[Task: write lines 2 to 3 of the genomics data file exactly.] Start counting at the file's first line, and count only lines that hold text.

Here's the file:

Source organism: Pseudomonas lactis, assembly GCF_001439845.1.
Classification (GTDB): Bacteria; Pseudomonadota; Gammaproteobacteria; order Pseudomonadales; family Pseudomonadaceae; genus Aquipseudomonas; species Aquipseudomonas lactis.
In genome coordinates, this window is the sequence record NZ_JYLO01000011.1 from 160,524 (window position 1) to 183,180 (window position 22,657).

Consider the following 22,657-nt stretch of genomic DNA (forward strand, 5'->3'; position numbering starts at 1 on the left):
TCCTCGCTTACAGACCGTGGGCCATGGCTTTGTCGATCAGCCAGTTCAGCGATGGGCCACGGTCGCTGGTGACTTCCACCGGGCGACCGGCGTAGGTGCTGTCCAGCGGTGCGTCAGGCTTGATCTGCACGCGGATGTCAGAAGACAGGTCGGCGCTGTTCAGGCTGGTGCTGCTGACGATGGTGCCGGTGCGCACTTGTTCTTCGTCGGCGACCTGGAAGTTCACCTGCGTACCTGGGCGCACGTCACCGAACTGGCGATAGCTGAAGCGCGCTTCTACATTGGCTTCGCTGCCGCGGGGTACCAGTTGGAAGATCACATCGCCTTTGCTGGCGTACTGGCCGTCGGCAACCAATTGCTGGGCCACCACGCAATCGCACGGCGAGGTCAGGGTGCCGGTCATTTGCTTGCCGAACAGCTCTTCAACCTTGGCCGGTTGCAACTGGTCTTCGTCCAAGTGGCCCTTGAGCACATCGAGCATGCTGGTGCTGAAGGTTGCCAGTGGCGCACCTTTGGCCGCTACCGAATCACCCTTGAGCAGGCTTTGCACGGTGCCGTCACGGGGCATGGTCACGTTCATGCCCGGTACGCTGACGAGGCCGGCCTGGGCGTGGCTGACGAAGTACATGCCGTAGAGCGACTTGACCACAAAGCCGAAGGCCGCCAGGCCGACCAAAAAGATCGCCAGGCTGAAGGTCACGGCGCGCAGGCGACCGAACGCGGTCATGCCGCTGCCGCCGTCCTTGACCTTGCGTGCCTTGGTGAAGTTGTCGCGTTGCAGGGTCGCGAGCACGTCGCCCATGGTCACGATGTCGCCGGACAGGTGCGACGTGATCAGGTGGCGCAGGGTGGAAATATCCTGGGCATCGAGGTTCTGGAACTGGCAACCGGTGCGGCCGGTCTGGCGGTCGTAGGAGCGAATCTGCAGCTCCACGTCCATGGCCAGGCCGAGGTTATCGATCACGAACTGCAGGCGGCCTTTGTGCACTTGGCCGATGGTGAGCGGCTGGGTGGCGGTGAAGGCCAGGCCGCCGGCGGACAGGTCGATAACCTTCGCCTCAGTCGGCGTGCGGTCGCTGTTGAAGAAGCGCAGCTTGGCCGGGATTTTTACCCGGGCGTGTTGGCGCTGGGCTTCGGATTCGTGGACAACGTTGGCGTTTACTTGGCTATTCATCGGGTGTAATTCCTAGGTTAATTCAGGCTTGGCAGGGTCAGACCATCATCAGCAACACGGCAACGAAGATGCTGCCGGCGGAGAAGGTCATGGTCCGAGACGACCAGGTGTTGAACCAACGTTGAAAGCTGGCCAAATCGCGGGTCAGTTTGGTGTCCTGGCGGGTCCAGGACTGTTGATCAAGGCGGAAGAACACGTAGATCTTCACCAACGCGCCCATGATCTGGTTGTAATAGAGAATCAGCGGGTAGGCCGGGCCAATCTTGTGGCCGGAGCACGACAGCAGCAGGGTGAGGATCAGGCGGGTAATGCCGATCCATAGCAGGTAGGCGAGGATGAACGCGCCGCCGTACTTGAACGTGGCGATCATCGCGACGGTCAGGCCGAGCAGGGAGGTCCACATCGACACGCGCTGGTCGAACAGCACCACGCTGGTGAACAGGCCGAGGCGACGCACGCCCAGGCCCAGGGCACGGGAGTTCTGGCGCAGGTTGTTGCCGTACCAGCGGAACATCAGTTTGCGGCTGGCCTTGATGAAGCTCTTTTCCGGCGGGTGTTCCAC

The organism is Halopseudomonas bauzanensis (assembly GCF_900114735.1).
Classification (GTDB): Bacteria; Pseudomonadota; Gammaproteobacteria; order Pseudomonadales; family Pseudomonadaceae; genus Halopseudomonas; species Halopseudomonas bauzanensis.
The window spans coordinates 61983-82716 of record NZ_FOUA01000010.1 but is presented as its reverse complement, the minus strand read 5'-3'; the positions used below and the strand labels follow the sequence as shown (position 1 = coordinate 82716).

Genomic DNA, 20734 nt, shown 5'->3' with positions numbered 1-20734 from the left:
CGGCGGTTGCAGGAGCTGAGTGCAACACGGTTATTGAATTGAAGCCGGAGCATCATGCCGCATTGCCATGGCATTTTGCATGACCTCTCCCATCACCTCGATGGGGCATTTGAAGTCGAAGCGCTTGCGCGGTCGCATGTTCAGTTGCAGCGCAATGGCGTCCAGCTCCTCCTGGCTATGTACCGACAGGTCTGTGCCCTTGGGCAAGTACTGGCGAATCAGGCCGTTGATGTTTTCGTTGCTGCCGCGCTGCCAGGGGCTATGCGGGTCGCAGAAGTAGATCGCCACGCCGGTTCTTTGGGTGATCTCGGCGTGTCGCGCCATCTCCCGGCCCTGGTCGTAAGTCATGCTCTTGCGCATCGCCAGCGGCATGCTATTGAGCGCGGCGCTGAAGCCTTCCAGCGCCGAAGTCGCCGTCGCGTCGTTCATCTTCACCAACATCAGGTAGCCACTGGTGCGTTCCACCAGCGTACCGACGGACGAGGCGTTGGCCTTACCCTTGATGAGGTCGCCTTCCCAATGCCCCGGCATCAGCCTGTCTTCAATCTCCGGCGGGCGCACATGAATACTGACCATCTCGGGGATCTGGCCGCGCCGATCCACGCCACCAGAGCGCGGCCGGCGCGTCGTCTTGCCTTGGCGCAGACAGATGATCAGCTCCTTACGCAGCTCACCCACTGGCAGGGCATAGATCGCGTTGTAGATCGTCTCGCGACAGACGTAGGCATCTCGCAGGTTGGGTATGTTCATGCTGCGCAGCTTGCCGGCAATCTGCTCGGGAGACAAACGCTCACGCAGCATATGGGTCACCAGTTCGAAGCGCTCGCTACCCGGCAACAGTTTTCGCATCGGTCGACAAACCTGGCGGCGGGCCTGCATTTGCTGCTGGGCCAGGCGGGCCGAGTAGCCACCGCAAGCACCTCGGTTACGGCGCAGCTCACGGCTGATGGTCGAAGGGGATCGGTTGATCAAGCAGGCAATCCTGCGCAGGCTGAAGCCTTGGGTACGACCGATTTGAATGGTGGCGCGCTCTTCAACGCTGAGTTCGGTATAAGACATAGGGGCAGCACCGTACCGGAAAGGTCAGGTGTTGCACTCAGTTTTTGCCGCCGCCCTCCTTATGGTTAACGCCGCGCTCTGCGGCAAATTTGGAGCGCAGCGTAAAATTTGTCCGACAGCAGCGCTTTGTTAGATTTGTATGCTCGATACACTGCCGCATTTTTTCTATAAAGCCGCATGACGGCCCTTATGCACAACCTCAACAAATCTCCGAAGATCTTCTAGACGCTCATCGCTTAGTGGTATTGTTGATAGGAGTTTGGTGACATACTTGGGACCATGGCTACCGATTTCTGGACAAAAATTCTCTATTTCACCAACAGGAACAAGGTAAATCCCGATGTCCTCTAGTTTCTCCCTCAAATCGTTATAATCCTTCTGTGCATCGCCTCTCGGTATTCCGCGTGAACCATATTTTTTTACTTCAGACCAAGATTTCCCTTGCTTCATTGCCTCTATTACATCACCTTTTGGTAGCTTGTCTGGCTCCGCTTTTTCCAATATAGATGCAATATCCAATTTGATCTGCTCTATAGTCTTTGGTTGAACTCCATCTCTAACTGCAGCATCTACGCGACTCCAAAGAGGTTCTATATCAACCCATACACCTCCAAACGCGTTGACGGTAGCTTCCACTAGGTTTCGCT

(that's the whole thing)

Classification (GTDB): Bacteria; Pseudomonadota; Gammaproteobacteria; order Pseudomonadales; family Pseudomonadaceae; genus Aquipseudomonas; species Aquipseudomonas lactis.
In genome coordinates, this window is the sequence record NZ_JYLO01000011.1 from 160,524 (window position 1) to 183,180 (window position 22,657).